Strange events happen in a small village in the north of Germany during the years just before World War I, which seem to be ritual punishment. The abused and suppressed children of the villagers seem to be at the heart of this mystery.
Jean, a farm lad, wants to escape his silent father; he runs to Paris to his older brother, Georges, who's away covering the war in Kosovo. Angry, he throws a bag of half-eaten pastry into ... See full summary »
Georges and Anne are an octogenarian couple. They are cultivated, retired music teachers. Their daughter, also a musician, lives in Britain with her family. One day, Anne has a stroke, and the couple's bond of love is severely tested.
A 14-year-old video enthusiast is so caught up in film fantasy that he can no longer relate to the real world, to such an extent that he commits murder and records an on-camera confession for his parents.
A European family who plan on escaping to Australia, seem caught up in their daily routine, only troubled by minor incidents. However, behind their apparent calm and repetitive existence, they are actually planning something sinister.
Georges, who hosts a TV literary review, receives packages containing videos of himself with his family--shot secretly from the street--and alarming drawings whose meaning is obscure. He has no idea who may be sending them. Gradually, the footage on the tapes becomes more personal, suggesting that the sender has known Georges for some time. Georges feels a sense of menace hanging over him and his family but, as no direct threat has been made, the police refuse to help.... Written by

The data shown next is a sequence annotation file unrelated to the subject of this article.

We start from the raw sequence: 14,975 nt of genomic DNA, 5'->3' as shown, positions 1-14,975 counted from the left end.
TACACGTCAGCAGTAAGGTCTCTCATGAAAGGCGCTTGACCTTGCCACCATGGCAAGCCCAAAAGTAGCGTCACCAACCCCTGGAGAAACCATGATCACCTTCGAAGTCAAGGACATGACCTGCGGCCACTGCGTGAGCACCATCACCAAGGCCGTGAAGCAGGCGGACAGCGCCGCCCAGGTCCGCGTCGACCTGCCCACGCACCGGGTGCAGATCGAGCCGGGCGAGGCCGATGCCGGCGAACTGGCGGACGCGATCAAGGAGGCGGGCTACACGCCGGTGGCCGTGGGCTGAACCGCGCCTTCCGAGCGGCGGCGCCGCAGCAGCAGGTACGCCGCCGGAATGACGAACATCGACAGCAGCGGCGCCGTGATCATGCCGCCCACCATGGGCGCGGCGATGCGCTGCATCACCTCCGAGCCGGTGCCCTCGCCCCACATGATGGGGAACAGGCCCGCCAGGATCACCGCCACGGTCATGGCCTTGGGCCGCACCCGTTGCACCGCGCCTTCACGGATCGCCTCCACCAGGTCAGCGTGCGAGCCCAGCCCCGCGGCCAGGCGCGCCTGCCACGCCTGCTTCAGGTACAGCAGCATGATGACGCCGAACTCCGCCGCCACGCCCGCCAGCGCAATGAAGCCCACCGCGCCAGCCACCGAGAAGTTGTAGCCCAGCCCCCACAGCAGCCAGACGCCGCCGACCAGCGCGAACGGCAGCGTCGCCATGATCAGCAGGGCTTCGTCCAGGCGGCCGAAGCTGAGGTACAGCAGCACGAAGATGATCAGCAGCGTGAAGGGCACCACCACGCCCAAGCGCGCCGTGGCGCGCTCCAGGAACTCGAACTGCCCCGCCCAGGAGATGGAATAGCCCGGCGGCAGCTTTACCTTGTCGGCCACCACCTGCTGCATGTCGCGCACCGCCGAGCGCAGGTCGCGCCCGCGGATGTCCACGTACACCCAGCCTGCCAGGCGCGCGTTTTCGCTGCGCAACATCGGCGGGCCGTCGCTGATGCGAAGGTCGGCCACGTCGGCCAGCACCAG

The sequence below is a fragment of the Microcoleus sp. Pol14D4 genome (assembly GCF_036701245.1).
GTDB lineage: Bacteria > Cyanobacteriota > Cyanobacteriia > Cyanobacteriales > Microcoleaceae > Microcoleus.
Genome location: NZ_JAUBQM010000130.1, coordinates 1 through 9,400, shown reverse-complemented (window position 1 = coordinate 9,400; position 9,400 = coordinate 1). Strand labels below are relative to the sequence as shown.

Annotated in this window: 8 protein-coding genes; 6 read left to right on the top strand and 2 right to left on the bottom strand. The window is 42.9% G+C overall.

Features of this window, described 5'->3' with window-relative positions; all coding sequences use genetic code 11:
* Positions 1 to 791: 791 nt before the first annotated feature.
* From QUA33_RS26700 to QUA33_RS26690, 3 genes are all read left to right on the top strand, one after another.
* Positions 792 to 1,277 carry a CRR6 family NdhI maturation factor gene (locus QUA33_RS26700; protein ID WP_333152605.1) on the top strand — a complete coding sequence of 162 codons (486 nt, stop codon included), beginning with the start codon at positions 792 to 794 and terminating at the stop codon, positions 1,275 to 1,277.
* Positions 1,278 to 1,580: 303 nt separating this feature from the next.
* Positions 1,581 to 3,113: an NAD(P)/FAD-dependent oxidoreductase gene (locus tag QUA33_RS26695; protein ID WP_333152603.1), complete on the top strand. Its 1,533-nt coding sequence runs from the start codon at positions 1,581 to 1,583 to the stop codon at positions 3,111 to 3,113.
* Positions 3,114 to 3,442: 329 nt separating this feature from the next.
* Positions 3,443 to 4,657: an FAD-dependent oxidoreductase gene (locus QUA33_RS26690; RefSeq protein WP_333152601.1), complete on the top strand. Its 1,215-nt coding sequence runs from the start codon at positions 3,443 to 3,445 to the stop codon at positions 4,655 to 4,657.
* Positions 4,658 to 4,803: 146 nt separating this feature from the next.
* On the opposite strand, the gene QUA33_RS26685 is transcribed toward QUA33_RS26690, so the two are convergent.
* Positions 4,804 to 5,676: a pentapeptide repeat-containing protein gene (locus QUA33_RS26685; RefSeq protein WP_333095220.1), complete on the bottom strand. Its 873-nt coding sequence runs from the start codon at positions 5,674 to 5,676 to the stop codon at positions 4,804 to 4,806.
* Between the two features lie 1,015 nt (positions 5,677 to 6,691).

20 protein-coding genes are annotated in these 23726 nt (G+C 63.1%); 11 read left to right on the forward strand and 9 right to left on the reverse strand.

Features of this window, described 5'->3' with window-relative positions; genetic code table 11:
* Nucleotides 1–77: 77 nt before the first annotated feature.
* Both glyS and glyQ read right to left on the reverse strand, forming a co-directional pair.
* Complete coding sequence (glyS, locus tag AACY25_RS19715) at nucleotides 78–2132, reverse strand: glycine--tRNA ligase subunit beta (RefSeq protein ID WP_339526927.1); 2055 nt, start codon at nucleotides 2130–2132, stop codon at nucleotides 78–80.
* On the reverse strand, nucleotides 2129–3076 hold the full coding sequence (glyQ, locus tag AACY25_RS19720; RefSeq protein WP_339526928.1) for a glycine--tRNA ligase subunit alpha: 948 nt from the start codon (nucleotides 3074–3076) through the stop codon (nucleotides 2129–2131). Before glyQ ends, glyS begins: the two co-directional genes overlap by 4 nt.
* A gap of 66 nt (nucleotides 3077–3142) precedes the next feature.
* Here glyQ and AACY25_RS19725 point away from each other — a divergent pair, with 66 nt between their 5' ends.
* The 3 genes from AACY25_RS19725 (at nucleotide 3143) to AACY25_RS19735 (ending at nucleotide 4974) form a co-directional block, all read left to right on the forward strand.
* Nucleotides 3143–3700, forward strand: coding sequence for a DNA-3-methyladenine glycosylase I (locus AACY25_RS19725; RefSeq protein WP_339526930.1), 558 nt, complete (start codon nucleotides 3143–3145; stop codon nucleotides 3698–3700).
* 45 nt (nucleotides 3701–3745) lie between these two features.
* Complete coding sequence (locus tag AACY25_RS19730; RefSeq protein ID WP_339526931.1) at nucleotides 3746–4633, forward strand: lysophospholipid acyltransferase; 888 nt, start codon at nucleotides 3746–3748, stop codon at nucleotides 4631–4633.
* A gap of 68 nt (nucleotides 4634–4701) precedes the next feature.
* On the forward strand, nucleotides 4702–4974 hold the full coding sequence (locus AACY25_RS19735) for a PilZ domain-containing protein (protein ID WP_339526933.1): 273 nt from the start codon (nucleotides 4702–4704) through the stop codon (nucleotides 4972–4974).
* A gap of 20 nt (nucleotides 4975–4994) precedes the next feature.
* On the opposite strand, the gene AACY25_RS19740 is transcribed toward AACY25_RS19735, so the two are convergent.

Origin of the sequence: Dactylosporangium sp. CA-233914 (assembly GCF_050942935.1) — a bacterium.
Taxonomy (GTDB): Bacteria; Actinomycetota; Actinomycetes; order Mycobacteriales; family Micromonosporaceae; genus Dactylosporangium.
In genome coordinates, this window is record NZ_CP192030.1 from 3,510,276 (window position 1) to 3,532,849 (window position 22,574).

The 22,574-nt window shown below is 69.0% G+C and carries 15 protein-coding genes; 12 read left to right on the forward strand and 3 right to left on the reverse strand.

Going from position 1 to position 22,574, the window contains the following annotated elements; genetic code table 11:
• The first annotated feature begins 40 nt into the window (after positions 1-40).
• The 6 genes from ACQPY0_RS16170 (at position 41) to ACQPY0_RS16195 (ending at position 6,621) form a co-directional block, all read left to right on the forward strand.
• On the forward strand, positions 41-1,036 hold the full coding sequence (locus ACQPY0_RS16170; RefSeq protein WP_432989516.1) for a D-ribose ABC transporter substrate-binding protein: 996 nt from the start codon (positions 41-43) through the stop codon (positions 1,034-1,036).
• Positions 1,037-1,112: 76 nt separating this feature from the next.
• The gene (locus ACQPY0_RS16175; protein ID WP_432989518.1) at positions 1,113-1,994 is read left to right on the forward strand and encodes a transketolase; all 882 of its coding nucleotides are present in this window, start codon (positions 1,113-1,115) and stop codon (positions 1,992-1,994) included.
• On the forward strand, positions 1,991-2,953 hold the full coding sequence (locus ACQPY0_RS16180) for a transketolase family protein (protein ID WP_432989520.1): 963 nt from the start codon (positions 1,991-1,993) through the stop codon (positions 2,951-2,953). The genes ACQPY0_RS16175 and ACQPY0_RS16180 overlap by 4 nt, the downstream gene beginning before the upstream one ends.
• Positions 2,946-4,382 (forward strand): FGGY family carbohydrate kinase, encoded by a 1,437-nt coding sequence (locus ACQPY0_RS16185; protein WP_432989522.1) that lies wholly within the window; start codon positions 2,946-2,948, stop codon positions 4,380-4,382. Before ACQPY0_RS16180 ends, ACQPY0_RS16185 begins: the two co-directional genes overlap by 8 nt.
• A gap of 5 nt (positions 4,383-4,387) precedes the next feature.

Voted "Best Film of the Noughties" by UK newspaper The Times. See more »
In the opening scene we see the Laurent residence from a stationary camera. Three roses are visible in a window box on the left. In the same setting late in the film after much passage of time, the roses are unchanged and in the same positions. See more »
Isn't it lonely, if you can't go out?
Why? Are you less lonely because you can sit in the garden? Do you feel less lonely in the metro than at home? Well then! Anyway, I have my family friend... with remote control. Whenever they annoy me, I just shut them up.
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The opening credits appear over a shot of the husband and wife's house, but they appear one by one and in rows. By the time the credits are over they are all shown together, much like they would on a poster or in the credits section of a movie trailer. See more »
I'm amazed at the good reviews this film got. ENTERTAINMENT WEEKLY gave it an A, so I rented it and was horrified at how uninteresting it was. It made me squirm with boredom as I waited for SOMETHING, anything to happen. Everything seems to hinge on Something Bad that happened in the main character's past, and the info is doled out in tiny bits; when the truth comes to light, it is not very satisfying or dramatic.
This film may have some artsy conceits (mostly just long fixed camera shots in which little if anything happens of consequence for minutes at a time), but the characters are so lifeless and the plotting so barren, they do not create an atmosphere which draws the viewer in. Check out an early Jim Jarmusch film if you want to see how to create a beautiful, evocative movie with deliberate pacing and scenes which run long in a naturalistic way.
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